J.C. Hall has been in the aerospace industry for more than 40 years, yet he still considers himself a newbie when it comes to finishing.
But that didn’t stop the vice president of Hytek Finishes in Seattle, Wash., from speaking the truth about finishing and the industry when he recently addressed the Pacific Northwest Aerospace Alliance, which works to promote the aerospace industry in the Northwest U.S.
Hall told airline industry executives at one of PNAA’s monthly breakfast meetings that they needed to rethink their perspective of the finishing industry being the last—and often most hurried—stop on a part’s trip through production, to one where there is greater concern (and time) given to getting the job done right.
“We’re seeing production ramp up as much as 55 percent over the next few years, but the aerospace industry needs to take a hard look at the capacity of the finishers who are so integral to their business,” Hall says.
The major themes Hall tried to convey to the executives were that metal finishing capacity is limited in the U.S., that platers are facing an incredible number of regulatory issues that threaten their industry, that replacement regulations similar to Europe’s REACH initiative are another adversary, and that the transition to composites is another challenge.
In other words: Help us help you by working more closely on lead times, proper specifications and development of new processes.
“Panic-stricken” is how Hall described Airbus procurement guru Davis Williams’ response to the intelligence Hall gave him on the state of the aerospace industry as it relates to metal finishing. Airbus’ goal of sourcing more than $10 billion in production in the U.S. from its European operations over the next five years is one of the concerns Hall touched on with the executives. Assuming 60 percent of the Airbus work is structural metallics and conservatively estimating that about 10 percent needs finishing, Hall figures Airbus will need 30 major finishing shops around the country to handle the work—shops that are already thin on capacity.
“This will have a major impact on what we are all doing and how quickly we can get it done,” he says.
According to Hall, U.S. production of new aircraft in 2010 was 85, a number is expected to shoot up to 132 in 2015. Airbus is building its new A320 and A330/340 aircraft, and Boeing will make about 42 of its 737s. Projecting ahead from 2017 through 2020 and expecting airlines to replace more of their aging fleets, Hall guesses about 176 aircraft will be built, or about 105 percent more than the 2010 numbers.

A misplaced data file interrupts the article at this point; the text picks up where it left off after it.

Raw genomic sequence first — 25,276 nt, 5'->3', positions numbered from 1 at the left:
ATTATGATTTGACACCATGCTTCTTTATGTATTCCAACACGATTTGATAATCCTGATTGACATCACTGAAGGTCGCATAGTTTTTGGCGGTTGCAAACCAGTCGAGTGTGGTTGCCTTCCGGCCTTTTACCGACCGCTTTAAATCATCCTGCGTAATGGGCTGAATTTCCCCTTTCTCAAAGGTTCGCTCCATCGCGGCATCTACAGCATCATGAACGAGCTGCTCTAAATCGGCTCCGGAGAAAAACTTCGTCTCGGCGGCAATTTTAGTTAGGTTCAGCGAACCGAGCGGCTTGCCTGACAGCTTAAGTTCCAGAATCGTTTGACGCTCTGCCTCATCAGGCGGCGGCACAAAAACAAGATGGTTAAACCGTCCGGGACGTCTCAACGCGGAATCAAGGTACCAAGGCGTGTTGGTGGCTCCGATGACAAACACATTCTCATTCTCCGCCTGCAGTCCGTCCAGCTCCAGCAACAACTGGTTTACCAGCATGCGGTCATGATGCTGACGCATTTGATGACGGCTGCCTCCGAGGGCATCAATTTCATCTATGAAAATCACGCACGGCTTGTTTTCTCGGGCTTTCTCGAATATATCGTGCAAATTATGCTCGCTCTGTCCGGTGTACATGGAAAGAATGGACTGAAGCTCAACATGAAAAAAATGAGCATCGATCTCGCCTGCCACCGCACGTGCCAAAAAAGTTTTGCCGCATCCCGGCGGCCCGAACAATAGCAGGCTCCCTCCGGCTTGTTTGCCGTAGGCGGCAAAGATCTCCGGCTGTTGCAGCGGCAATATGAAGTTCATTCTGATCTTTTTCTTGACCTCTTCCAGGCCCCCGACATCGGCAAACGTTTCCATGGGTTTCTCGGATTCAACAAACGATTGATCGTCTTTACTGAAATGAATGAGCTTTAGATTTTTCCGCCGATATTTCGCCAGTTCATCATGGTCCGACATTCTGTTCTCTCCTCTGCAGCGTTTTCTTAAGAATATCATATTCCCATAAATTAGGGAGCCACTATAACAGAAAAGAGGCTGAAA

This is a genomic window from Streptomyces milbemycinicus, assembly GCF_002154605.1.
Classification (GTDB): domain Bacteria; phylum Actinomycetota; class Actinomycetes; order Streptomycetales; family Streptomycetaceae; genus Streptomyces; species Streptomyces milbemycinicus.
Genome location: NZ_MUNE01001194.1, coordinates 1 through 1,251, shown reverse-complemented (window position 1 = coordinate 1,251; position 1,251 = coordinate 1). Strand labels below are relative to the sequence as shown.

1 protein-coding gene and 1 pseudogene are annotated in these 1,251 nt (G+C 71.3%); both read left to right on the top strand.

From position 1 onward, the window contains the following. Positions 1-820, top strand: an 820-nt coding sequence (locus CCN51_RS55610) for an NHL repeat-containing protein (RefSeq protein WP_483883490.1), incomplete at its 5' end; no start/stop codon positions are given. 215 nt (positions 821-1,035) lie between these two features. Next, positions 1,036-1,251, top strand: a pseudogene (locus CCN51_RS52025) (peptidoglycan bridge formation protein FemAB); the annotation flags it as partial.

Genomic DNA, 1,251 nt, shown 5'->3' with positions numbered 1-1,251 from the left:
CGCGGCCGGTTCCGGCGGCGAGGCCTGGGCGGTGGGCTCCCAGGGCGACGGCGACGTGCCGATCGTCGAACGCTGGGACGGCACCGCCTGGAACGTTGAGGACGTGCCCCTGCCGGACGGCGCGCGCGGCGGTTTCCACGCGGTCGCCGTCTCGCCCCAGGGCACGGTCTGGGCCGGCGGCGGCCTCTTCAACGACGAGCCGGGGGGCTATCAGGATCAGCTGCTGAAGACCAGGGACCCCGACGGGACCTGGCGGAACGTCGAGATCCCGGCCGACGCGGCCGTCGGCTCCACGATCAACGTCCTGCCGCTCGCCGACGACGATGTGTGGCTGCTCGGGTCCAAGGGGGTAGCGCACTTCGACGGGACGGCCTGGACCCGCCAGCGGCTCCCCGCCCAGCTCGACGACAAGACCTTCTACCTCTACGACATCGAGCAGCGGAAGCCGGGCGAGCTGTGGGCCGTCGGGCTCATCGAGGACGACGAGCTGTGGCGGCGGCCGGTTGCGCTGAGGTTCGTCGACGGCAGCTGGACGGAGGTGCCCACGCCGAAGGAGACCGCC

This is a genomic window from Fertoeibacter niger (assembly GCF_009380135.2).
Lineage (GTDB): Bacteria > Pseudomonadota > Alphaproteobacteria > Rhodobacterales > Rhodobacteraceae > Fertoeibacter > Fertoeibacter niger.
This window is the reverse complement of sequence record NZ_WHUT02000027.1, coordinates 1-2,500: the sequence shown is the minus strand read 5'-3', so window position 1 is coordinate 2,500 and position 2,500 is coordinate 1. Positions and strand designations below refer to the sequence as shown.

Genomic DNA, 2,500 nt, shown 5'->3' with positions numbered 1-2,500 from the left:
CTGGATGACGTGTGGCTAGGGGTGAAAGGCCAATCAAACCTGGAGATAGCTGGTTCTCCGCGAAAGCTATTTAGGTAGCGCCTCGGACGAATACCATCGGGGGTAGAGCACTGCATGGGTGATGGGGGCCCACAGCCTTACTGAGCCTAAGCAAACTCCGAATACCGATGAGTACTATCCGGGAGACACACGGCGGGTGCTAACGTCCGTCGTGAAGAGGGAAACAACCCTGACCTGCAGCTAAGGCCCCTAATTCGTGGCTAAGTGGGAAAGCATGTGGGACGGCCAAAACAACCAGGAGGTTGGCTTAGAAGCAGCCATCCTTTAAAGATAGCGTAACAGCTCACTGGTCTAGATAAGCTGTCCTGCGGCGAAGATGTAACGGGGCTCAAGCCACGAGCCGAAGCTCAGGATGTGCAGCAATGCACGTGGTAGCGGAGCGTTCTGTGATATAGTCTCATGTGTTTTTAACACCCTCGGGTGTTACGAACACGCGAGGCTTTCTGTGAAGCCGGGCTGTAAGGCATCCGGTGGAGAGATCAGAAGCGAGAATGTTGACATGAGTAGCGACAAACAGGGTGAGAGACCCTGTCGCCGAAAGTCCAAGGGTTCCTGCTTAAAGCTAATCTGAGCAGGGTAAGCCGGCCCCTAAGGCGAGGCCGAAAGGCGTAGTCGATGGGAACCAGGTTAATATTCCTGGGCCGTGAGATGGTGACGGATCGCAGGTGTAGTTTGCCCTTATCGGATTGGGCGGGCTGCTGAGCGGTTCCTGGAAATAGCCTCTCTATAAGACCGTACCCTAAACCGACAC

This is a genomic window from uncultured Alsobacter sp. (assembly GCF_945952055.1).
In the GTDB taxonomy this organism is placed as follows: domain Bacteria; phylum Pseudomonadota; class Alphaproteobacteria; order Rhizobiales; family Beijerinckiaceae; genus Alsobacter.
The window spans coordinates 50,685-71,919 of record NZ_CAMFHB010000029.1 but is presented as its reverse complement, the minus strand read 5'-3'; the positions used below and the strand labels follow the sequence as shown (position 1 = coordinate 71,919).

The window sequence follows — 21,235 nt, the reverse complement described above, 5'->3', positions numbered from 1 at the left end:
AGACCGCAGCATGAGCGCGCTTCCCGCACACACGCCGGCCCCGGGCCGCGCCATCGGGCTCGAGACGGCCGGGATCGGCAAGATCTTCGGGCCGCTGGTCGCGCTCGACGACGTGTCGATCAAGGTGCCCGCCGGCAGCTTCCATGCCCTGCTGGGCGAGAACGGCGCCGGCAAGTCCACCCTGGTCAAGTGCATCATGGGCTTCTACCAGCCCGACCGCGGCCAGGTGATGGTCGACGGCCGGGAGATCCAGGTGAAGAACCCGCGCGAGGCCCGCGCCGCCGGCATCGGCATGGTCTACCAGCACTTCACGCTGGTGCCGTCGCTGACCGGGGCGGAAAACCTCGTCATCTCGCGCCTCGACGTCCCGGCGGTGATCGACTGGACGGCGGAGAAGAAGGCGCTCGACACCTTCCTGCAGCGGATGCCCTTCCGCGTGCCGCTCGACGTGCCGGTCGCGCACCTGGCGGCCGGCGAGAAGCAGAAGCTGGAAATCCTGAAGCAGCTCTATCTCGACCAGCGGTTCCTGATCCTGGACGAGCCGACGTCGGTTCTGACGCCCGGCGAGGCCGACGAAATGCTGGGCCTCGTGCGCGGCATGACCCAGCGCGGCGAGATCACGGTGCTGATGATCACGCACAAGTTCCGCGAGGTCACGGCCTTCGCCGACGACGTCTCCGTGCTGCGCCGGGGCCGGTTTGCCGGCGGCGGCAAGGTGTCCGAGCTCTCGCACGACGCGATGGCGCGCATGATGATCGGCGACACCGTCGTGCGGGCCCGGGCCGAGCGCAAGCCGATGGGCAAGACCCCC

So what did Hall suggest the aerospace industry could do to help itself during this ramp up?
“I told them that they could start by understanding our viewpoint of things and realizing that ‘one-piece flow’ is not a friend to finishers,” says Hall, referring to the concept of parts arriving at a manufacturer almost exactly when they are needed. Hall points to a career-worth of seeing bad purchase orders, insufficient information and unreasonable expectations from the aerospace industry.
“Just getting the specs right is a first step,” he says. “We see a lot of parts sitting on the ‘hold’ shelf because of incomplete information being sent to us. And nearly all of it is marked ‘expedited’ when it comes in the door. We can’t operate that way.”
Correcting flow-down issues such as acceptable Nadcap specifications, information on material type and heat treatment, and a general understanding of what finishers must do to coat parts properly would help, Hall says.
“There were some people that thanked me for pointing these things out,” says Hall, who admits that a booming industry helps everyone, but tells everyone he meets that a great relationship between a manufacturer and a finisher is just like a husband and wife.
“It’s a marriage that is dependent on communication, patience and fidelity,” he says with a chuckle.
Applications, plating solutions, brighteners, good operating practices and troubleshooting.
Why is it important for you to know this?
Masking is employed in most any metal finishing operation where only a specifically defined area of the surface of a part must be exposed to a process. Conversely, masking may be employed on a surface where treatment is either not required or must be avoided. This article covers the many aspects of masking for metal finishing, including applications, methods and the various types of masking employed.